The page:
Resistance: the refusal to accept or comply with something; the ability not to be affected by something, especially adversely.
When I first saw the wildfire of praise for Marie Kondo’s book The Life-Changing Magic of Tidying Up sweep across my social media feeds, I mounted a serious resistance.
Anything with the word tidying in it was absolutely not going to be life-changing. Furthermore, it stood in direct conflict with my view of myself as a strong and independent businesswoman. Without reading a word of the book or the praise for it, I was certain – just from the title – that it was attempting to reinforce gender roles and put me in my place.
Imagine my surprise when I found myself completely transfixed by Kondo’s new Netflix series after a bad cold sent me to the couch to rest for a few days. I watched episode after episode as she demurely and skillfully guided each member of the families she worked with to take responsibility for their own things. And in the process she liberated a few mothers from the thankless task of keeping track of everyone’s stuff.
I recognized the lightness and relief her clients felt after discovering how to live a simpler life – one with less objects, but full of objects that bring joy. I had been working for years to downsize and simplify.
As I felt my resistance to Kondo’s concept of tidying diminish, I also found my resistance to some other very unexpected areas of my life diminish too.
You see, when Kondo’s clients decide that an object no longer sparks joy for them and isn’t something that they envision as part of their future life, those items don’t just get tossed aside. Instead, she teaches her clients to practice gratitude for how those things have served them. Gratitude for the dress that Grandmother picked out that no longer fits or gratitude for the dishes that held a couples first meals together. Only after appreciating what the object brought, can it be released.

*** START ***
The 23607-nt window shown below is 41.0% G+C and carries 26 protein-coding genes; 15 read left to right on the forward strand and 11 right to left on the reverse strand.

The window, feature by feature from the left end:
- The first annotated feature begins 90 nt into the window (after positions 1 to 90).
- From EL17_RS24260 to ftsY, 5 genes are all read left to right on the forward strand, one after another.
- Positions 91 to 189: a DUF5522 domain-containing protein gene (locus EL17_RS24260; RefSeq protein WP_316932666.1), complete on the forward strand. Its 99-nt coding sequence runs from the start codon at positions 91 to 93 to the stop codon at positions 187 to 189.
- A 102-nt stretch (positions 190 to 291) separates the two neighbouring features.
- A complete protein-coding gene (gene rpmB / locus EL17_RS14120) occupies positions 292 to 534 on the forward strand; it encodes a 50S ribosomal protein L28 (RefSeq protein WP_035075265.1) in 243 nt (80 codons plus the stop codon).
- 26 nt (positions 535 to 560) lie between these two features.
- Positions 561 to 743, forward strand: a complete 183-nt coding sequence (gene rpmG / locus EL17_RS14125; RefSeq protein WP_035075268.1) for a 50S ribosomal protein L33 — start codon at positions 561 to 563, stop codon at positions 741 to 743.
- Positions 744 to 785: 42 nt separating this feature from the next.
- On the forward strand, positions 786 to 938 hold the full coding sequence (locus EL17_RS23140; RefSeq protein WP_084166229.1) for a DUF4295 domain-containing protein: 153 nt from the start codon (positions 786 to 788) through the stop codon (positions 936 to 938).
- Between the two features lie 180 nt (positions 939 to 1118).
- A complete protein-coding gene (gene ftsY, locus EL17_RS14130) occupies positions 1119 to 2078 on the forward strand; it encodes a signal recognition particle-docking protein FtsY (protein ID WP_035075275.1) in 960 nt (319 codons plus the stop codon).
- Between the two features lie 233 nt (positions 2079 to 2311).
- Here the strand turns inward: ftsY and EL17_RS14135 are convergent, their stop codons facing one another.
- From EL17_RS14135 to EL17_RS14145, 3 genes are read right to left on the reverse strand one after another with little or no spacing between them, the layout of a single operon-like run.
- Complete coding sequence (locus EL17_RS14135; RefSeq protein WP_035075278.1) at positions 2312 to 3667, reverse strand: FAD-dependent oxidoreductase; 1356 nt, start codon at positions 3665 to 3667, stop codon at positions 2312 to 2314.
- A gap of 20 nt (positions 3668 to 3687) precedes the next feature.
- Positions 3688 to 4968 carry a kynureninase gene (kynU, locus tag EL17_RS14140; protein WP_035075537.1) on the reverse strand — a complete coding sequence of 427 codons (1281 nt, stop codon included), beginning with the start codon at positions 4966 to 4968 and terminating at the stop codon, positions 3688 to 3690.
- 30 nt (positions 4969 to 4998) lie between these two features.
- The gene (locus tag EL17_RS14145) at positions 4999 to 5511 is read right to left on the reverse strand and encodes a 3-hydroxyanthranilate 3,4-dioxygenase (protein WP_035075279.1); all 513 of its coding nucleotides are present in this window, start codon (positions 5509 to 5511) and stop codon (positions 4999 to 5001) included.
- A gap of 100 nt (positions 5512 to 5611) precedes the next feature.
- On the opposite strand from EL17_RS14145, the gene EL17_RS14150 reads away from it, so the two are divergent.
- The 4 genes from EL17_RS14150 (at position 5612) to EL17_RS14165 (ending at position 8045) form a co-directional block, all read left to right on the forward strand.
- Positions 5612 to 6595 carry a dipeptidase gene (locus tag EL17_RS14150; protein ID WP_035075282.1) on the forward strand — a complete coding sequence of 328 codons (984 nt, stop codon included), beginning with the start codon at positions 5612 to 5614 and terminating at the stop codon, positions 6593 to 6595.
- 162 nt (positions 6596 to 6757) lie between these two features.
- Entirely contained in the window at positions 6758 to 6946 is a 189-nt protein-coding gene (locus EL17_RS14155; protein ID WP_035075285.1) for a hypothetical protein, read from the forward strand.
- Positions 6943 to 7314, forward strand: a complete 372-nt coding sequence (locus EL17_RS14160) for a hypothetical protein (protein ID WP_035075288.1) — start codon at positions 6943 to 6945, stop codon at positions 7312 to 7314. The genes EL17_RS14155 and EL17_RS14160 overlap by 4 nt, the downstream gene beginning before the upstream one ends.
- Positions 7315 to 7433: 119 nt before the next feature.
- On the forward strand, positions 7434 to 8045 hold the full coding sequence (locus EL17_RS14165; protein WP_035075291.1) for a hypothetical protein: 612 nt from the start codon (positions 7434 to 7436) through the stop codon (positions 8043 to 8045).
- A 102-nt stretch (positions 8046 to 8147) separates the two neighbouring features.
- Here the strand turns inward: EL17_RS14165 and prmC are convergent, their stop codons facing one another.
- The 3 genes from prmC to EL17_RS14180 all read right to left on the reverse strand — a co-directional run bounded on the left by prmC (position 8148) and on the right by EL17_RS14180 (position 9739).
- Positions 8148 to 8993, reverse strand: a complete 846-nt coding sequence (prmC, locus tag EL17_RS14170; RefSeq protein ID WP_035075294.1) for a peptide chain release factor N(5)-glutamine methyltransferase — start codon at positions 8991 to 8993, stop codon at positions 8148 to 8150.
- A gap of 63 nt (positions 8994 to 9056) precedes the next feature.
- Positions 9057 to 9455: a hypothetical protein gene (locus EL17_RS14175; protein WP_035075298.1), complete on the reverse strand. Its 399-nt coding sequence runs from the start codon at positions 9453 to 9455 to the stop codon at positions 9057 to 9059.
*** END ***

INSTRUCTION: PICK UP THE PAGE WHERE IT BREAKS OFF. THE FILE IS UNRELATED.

I was struck by this practice, and I found it seeping into my response to other things I needed to let go of – even some of my behaviors.
As a recovering perfectionist, I struggle with having a defensive reaction to feedback. As much as I wholeheartedly believe that feedback is a gift that helps us grow, I can resist it mightily. I may simply refuse to accept it through active denial, or just lock down my response so as not to be affected by it. It can hurt to hear that my behavior is ineffective or has a negative impact, especially if I have crept back into a perfectionist mindset.
But after observing Kondo’s practice of gratitude, I found myself reaching for that same practice to counter my resistance to feedback.
I began to recognize feelings of gratitude for the behaviors that I needed to let go of and didn’t want to be part of my future.
So when a colleague courageously shared feedback that I had been using sarcasm in an unproductive way, I was able to pause and consider how that sarcasm had served me. I had used sarcasm to deflect something that I felt hurt about, and I was grateful for the impulse to protect myself. Rather than feeling that I had to fight it, I was able to accept it – along with a commitment to share my feelings instead of masking them in sarcasm.
When my manager observed that I seemed to be circling a new objective but not actually taking steps to move it forward, I was able to recognize and appreciate my love of checking out a new idea from many different perspectives and also see the need to begin to take concrete steps forward.
As the saying goes, we are human beings not perfect beings. Perhaps gratitude for our imperfections can help us become better humans.